3. Meera Chauhan
My practice revolves around collection, revisitation, and interiority. Drawing from personal objects and family photographs, I create images that question the way I organize my small treasures. What stays and what goes? What do I keep coming back to? The paintings act as containers, as well as the contained object, sometimes getting interpreted again within other works.
The work’s subject matter addresses ideas of nesting: the child within the womb, the picture within the album, the object held by the shelf. In creating compositions, I use the flatbed space of the scanner to arrange and contemplate connections between various objects. They become flattened, physically and perhaps metaphorically, and then are created anew by my hand in the painted space.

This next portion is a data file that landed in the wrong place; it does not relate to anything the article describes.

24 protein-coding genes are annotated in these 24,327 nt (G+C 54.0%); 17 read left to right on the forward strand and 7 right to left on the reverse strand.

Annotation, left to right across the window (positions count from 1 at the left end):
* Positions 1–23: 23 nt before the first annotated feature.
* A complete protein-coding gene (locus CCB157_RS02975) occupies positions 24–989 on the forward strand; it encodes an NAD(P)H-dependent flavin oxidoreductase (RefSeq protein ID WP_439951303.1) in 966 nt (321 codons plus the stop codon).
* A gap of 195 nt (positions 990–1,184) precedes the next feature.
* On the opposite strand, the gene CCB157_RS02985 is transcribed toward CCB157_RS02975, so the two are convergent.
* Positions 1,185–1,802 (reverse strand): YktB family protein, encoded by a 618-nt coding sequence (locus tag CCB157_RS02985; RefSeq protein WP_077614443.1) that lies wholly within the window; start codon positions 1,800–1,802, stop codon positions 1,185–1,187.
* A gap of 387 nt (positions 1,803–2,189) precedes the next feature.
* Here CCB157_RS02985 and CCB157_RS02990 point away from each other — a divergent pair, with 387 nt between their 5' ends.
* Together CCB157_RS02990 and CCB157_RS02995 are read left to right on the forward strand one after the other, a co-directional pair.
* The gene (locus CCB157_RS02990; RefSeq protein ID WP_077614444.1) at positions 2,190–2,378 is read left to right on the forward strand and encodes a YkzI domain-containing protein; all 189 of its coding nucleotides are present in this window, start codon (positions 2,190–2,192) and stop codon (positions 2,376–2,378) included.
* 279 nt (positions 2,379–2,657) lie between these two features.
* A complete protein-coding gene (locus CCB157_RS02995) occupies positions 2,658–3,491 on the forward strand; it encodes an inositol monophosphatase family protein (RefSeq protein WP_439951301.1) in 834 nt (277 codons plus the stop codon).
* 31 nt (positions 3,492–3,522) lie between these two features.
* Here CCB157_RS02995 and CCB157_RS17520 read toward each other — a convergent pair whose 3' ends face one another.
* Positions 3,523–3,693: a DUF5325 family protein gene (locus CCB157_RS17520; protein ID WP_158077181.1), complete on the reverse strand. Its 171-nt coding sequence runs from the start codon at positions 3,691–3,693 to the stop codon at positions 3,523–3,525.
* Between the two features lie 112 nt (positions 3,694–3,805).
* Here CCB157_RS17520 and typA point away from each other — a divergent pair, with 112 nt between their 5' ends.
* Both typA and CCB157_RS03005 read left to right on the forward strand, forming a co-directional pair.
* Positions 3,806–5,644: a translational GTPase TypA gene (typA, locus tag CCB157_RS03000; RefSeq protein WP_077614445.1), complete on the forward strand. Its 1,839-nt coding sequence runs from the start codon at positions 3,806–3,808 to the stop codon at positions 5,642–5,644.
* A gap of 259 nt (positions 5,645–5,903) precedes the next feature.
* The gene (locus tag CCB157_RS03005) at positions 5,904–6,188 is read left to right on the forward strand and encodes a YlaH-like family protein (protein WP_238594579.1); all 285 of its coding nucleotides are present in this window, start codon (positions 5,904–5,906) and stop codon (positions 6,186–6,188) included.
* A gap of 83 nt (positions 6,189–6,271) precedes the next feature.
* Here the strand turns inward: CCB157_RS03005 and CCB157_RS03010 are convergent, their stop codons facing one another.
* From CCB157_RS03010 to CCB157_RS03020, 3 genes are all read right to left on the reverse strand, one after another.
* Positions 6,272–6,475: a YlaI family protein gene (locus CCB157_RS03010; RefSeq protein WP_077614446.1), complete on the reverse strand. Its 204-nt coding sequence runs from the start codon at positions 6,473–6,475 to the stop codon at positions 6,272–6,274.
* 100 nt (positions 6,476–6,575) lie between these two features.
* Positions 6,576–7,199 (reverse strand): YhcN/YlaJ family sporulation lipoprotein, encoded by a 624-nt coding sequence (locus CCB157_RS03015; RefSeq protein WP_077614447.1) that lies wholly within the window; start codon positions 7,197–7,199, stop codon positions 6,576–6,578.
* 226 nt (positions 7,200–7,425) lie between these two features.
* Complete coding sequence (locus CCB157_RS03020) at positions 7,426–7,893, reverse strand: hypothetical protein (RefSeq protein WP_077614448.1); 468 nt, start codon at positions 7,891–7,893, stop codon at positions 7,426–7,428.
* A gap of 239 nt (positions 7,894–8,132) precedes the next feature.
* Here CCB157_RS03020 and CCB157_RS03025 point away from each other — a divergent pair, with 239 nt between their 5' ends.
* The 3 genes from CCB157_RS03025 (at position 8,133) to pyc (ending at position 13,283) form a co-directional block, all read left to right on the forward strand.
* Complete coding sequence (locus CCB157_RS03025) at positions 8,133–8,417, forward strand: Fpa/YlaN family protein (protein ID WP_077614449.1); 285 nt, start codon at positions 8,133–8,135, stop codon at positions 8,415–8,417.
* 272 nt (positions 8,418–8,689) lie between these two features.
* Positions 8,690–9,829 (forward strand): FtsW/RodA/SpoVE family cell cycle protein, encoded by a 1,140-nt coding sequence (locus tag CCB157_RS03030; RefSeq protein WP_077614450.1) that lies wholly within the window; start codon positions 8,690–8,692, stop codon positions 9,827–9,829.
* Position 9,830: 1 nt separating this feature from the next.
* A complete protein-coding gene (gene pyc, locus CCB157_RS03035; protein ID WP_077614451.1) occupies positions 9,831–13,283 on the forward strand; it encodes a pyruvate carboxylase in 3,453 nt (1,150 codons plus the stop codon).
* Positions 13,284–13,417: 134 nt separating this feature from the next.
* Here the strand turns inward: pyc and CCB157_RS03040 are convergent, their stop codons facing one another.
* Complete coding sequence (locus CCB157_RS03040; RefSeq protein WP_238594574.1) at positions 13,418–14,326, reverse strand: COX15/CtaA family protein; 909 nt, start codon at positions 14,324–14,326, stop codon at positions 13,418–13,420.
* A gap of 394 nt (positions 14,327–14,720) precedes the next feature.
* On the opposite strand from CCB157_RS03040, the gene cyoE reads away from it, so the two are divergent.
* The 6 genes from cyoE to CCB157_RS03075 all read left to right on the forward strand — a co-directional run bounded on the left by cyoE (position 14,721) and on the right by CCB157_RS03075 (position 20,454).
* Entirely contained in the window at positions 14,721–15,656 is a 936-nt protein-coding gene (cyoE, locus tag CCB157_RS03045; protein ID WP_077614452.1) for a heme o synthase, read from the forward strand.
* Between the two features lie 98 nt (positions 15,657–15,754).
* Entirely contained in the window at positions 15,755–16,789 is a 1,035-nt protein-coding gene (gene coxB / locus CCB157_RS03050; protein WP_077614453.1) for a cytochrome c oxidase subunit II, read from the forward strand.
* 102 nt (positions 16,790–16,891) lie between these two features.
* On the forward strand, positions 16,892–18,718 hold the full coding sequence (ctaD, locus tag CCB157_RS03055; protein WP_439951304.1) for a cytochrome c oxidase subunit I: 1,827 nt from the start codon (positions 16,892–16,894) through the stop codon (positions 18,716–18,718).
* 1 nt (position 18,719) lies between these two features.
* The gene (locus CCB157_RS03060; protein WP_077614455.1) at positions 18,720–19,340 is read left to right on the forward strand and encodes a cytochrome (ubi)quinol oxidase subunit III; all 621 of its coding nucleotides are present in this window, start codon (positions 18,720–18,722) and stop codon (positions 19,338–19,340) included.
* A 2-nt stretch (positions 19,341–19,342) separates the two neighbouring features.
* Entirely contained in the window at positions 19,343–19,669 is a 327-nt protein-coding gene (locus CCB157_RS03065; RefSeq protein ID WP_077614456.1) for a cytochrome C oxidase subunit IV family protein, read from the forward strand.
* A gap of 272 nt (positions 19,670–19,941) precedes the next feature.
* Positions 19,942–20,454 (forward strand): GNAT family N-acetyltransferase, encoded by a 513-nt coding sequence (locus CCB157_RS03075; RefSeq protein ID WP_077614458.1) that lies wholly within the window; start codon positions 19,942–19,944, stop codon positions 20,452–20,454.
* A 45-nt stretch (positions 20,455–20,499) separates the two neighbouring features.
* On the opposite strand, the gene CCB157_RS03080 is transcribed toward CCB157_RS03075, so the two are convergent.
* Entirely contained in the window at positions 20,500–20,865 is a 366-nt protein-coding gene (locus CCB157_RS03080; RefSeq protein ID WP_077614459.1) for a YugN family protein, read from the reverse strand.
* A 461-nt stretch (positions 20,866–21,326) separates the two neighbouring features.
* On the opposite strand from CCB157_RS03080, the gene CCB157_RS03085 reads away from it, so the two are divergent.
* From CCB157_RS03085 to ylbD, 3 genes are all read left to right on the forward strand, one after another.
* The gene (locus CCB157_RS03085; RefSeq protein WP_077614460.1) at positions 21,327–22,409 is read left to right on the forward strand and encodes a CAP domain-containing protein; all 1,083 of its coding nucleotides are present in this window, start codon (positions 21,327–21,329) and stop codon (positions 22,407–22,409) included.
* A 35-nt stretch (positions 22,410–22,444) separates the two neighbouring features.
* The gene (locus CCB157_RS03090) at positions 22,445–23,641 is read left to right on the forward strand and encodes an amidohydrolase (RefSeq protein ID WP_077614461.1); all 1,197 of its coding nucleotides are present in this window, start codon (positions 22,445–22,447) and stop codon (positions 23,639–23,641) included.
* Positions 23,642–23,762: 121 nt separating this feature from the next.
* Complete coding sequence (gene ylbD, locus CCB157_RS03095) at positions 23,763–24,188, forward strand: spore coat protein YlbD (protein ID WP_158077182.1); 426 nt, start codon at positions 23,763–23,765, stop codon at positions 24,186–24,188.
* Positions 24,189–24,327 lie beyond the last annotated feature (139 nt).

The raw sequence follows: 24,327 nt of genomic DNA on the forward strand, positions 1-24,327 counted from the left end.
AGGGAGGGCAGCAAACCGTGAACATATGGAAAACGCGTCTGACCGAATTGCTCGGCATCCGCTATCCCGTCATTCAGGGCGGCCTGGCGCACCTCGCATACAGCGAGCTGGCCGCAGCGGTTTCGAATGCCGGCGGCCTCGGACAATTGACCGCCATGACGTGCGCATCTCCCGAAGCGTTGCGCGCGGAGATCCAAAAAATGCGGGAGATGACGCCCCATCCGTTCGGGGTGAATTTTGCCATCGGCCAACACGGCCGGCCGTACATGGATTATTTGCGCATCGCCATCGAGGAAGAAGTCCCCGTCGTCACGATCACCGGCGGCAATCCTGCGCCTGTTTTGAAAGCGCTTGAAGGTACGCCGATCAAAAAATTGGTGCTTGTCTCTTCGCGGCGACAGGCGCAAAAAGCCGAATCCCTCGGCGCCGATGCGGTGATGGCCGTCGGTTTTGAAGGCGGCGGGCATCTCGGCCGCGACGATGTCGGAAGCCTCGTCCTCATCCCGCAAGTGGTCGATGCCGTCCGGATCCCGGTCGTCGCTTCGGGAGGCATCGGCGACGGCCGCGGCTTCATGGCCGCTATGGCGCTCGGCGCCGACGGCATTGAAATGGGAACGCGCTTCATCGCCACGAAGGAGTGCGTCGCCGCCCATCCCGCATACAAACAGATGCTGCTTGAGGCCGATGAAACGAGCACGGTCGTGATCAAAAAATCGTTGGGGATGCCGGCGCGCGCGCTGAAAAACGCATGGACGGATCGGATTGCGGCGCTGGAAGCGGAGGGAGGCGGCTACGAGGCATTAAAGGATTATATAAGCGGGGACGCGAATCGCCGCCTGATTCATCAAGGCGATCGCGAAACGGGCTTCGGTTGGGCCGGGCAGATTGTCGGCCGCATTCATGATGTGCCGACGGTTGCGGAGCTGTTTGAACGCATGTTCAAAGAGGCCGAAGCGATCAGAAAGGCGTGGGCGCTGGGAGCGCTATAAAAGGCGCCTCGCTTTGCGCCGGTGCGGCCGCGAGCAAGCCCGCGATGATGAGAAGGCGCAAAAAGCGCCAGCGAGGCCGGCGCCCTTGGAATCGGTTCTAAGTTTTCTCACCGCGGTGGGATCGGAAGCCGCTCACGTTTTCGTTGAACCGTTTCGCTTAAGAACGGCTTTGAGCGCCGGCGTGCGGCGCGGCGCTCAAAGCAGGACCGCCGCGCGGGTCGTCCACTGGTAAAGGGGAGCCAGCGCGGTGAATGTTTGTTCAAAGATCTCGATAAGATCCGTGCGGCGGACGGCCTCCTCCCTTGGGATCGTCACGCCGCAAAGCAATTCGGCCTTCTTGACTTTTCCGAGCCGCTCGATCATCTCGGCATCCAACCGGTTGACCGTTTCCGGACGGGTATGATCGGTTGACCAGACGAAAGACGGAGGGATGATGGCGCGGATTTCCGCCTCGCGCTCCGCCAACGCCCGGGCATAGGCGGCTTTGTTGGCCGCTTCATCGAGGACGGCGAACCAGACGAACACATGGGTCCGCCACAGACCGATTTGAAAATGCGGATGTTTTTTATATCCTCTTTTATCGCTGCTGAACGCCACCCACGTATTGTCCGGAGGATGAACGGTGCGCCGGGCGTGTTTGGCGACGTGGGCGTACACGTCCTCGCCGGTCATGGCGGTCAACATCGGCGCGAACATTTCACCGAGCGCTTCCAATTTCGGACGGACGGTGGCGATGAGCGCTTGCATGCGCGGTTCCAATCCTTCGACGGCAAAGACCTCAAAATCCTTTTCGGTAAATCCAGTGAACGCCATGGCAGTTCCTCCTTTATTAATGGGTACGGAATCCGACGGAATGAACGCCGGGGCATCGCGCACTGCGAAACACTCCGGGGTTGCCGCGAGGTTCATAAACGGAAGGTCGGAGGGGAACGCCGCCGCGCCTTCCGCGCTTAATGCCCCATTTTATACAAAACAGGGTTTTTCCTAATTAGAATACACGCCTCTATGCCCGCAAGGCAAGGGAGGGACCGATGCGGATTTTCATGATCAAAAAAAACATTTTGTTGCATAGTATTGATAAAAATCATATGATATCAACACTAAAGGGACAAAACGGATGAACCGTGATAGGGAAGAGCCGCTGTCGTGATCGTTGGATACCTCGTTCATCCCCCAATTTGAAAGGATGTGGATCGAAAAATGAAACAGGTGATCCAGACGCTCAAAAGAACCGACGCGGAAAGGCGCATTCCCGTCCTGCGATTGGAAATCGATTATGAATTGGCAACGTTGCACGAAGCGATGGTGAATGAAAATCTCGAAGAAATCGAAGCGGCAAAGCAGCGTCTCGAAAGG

What happens when those objects get squashed and reproduced, and then reinterpreted? I find the process similar to being told a story of a time when you did not yet exist, or maybe partially existed. I saw (heard) Tina Turner live from the womb. When the image is stored, sun damaged, scanned, cut up, painted, and repainted, it becomes thick with memory, paralleling the way stories are passed down and altered through generations. Fraught yet tender, my practice creates space to hold my personal identities as a daughter, a collector, and a painter.